Share this story

There is a clamour by some people for ivermectin to be approved by the South African Health Products Regulatory Authority (Sahpra) to treat Covid-19. An article published in the South African Medical Journal (SAMJ) titled Ivermectin for Covid-19: Promising but not yet conclusive, written by six Tygerberg Hospital and Stellenbosch University clinicians and scientists, explains the current status of the drug.

Medicines are only approved for use by the South African Health Products Regulatory Authority when there is sufficient evidence that their benefits outweigh their risks.Medicines are only approved for use by the South African Health Products Regulatory Authority when there is sufficient evidence that their benefits outweigh their risks.

Ivermectin is an anti-parasitic drug, which has been used against a range of parasitic conditions, in humans and animals. In South Africa, Sahpra has granted access to unregistered ivermectin in cases of resistant scabies, but the drug is not approved for human use in this country. Sahpra, according to the SAM) article, has said that the drug may not be used except in “well-designed, ethically approved scientific studies”.Sahpra has indicated it will consider individual applications for pre-approval use of the drug.

Several observational studies and clinical trials have been conducted with ivermectin, with larger clinical trials set to take place this year.

study conducted last year found that ivermectin reduced the replication of SARS-Cov-2 by about 5,000 fold in a single treatment dose over the course of 48 hours, but this was in a laboratory setting (in vitro, as these studies are called), not inside an actual human body.

In a review published in June 2020 by Nature, ivermectin was found to have antiviral activity against a range of viruses including avian influenza A, porcine reproductive and respiratory syndrome, HIV, and SARS-Cov-2.

The review included 50 in vitro and within the body (in vivo) studies but highlighted that clinical trials were necessary to properly assess the definitive effects of ivermectin against Covid-19.


There have been several small studies of ivermectin in humans. A study last year in India investigated the prophylactic potential of ivermectin against Covid-19 infection in healthcare workers. Those on a two-dose regimen had a 73% reduction in Covid-19 infection. But the study is small and it is not clear whether it has yet been published in a reputable peer-reviewed journal.

Despite these promising results, this is not enough to approve a medicine. In any case, results have not been consistent. While a study of 45 people in Argentina had somewhat positive results, another in Bangladesh of 62 people did not.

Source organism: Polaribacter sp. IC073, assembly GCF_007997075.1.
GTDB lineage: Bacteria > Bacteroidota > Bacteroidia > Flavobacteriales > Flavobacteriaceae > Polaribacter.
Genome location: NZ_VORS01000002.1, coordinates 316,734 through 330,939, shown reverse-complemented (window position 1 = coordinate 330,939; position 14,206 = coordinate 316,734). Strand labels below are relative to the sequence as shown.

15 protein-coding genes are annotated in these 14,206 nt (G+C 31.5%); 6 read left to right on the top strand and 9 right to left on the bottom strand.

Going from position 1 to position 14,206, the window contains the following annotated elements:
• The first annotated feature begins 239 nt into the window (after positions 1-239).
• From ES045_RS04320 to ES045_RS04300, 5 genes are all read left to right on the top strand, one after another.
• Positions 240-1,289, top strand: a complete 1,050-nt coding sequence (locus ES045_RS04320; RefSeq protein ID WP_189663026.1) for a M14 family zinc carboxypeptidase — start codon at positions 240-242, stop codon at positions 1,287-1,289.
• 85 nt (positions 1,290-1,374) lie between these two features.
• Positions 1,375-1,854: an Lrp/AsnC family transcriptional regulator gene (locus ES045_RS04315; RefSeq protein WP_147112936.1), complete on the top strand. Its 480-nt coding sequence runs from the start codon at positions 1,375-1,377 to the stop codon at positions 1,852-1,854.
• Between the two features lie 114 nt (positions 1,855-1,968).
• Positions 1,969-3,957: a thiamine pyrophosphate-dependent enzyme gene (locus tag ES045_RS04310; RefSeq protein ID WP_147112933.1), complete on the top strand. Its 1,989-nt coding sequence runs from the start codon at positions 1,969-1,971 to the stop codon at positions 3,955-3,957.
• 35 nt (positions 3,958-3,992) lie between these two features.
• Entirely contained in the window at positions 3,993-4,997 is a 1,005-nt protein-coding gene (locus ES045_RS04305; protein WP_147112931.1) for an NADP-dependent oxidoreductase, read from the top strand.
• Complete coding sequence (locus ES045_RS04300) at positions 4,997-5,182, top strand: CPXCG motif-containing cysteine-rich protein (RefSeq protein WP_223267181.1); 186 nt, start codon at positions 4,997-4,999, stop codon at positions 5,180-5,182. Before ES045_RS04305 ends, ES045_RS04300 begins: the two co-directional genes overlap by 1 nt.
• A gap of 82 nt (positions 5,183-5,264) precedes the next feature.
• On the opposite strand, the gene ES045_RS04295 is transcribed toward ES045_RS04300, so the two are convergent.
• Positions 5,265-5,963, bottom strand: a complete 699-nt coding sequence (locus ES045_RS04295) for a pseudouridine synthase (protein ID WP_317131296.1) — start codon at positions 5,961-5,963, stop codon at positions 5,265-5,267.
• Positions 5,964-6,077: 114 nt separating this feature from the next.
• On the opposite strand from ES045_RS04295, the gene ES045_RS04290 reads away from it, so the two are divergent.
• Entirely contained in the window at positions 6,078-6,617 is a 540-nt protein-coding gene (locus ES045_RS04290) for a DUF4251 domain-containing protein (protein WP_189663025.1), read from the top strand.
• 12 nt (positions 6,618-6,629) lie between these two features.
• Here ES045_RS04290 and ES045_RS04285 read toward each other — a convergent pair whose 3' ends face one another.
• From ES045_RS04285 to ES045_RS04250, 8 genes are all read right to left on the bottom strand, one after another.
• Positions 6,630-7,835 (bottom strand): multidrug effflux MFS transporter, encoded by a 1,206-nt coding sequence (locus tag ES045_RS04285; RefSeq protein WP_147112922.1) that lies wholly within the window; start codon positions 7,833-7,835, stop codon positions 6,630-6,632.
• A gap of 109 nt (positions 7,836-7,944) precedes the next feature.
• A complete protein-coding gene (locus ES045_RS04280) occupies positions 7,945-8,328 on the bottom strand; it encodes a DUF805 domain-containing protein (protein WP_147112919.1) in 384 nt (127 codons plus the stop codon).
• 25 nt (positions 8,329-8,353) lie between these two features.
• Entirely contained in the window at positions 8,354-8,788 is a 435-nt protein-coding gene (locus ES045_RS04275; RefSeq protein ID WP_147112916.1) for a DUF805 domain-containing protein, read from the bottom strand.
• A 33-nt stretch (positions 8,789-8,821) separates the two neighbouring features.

AdvertisementThese studies have been far too small for regulatory authorities to have confidence that the drug is effective against Covid-19, and that its risks outweigh its benefits.

Other trials have combined ivermectin with other drugs making it hard to identify the safety and efficacy of ivermectin itself.


The South African Department of Health issued a summary of evidence on ivermectin in December, stating: “The overall quality of the randomised trials involving ivermectin in Covid-19 patients is extremely low”. It also says: “From the available randomised control trial evidence, ivermectin is not superior to placebo in terms of viral load reduction or clinical progression. There is no evidence from randomised control trials for any reduction in mortality.” (We highly recommend reading this report. It’s well written.)

How clinical trials work

Clinical trials are the gold standard for measuring the safety and efficacy of a medicine.

Clinical trials are an arduous undertaking. There are typically three phases before a medicine is approved by a reputable regulatory authority such as the FDA in the United States, the European Medicines Agency or Sahpra

The first phase evaluates the side effects and correct dosage of the treatment on a very small group of people. The second phase recruits even more people with the emphasis being on effectiveness.


A phase III trial is usually much larger, involving several hundred or even thousands of participants. Typically half will randomly be selected to take the drug and the remainder will take a placebo (an inert substance). Ideally neither the participants nor their health carers know who has taken the drug or placebo. The trial is often also conducted in several different populations.

A large phase III clinical trial for ivermectin has not yet been reported. If one looks through the trials that have been conducted they typically have a few dozen participants, which is not large enough to make definitive conclusions.


Why caution is needed

Many other drugs have been down this road before and failed at the final hurdle. For example, in 2016, Lartruvo was initially approved for use in patients with advanced soft tissue sarcoma under an accelerated approval programme. However, it failed to improve the survival of patients in a phase III clinical trial. It was the first new drug in over 40 years to have been approved for treatment of soft tissue sarcoma and yet it failed to make the final cut.

Many of the standards used to test medicines today arose after the disastrous thalidomide scandal of the 1950s and 60s. Thousands of babies were born with deformities after pregnant women took the drug.

Lennox Mall

While we urgently need more and better treatments for Covid-19, it’s important to allow potential treatments such as ivermectin to be tested in robust studies to ensure patient safety.



Do you have an important success story, news, or opinion article to share with with us? Get in touch with us at or Whatsapp +1 317 665 2180

Join our WhatsApp Group to receive news and other valuable information alerts on WhatsApp.

Share this story

Leave a Reply